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Synthetic cannabinoid Receptor Agonists (SCRAs) refer to a variety of psychoactive substances sprayed onto a dry matrix, such as herbs or tobacco and first became available in early 2000's through convenience stores and online sources and became increasingly popular in recreational use due to their high potency, relatively low prices and ease of availability compared to cannabis. Most of the recent research utilising NIR and chemometrics is focused on identifying adulterated food samples, fraudulent pharmaceuticals/tobaccos and identifying samples' geographical origin and those done exclusively on SCRAs have mostly used more complex, costly and destructive techniques, such as GC-MS, UHPLC and NMR.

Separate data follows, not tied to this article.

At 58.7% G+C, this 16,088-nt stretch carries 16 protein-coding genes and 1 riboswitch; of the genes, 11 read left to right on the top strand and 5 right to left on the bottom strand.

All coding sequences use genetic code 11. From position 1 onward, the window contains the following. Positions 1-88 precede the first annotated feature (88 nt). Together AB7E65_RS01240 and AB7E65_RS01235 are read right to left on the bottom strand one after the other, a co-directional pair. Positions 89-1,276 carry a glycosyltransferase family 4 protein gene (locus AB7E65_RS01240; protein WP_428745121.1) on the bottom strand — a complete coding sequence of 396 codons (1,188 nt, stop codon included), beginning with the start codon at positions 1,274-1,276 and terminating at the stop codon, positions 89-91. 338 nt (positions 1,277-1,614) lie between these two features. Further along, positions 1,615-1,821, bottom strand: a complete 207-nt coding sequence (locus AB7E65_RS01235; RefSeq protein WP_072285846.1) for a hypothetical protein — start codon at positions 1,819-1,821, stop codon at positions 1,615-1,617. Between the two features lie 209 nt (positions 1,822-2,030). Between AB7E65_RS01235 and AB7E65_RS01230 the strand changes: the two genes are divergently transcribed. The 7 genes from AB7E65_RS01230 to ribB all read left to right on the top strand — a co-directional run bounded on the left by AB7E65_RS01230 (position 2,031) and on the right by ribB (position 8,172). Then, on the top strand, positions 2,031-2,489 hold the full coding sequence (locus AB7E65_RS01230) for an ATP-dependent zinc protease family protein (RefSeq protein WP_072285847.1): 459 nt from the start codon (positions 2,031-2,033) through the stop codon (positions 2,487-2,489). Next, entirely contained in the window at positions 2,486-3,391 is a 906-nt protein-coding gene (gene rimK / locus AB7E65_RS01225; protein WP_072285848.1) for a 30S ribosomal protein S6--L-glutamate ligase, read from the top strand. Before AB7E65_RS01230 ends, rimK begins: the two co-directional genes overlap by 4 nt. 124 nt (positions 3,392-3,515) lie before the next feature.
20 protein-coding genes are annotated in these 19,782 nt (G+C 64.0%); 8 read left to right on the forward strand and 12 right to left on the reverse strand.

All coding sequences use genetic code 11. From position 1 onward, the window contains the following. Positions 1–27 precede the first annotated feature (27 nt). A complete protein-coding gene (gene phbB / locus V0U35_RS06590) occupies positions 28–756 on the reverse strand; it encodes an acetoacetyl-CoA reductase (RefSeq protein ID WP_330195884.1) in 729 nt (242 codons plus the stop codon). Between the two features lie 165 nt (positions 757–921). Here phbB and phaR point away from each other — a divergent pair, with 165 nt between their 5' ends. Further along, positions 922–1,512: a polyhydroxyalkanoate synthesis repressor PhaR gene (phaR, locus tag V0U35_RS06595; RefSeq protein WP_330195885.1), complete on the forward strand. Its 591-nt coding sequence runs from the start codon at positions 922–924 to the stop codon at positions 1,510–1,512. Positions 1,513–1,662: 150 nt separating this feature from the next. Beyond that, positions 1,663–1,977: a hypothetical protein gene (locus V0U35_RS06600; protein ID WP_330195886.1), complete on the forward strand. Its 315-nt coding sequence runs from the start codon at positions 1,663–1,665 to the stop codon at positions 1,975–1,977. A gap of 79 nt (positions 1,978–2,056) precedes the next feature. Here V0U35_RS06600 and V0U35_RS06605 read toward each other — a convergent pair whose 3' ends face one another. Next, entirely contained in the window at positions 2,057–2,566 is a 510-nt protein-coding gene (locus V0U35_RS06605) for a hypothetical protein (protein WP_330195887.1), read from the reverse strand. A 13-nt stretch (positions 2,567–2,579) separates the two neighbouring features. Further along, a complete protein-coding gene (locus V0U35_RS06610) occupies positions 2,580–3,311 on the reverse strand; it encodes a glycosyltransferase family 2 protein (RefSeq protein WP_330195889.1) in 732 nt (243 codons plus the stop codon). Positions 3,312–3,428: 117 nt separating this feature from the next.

This project will focus on developing a targeted model for classifying SCRAs and building a database of such using NIR and multivariate analysis methods, such as PCA, SIMCA, PLS-DA and LDA. In the second and third year these methods will be applied to fingerprint analysis and trace cosmetic evidence.
After completing my BSc in Biochemistry I chose to pursue my interest in forensic sciences in Kingston University. At the end of my MSc I did a project on classification of adulterated and unadulterated tobaccos, which inspired me to apply for a PhD in Kingston and research this area further, focusing on analysing trace evidence using analytical chemistry and chemometrics.
Near-infrared spectroscopy combined with chemometrics to classify cosmetic foundations from a crime scene
Synthetic cannabinoid receptor agonists (Spice): the problem they represent and a chemometric solution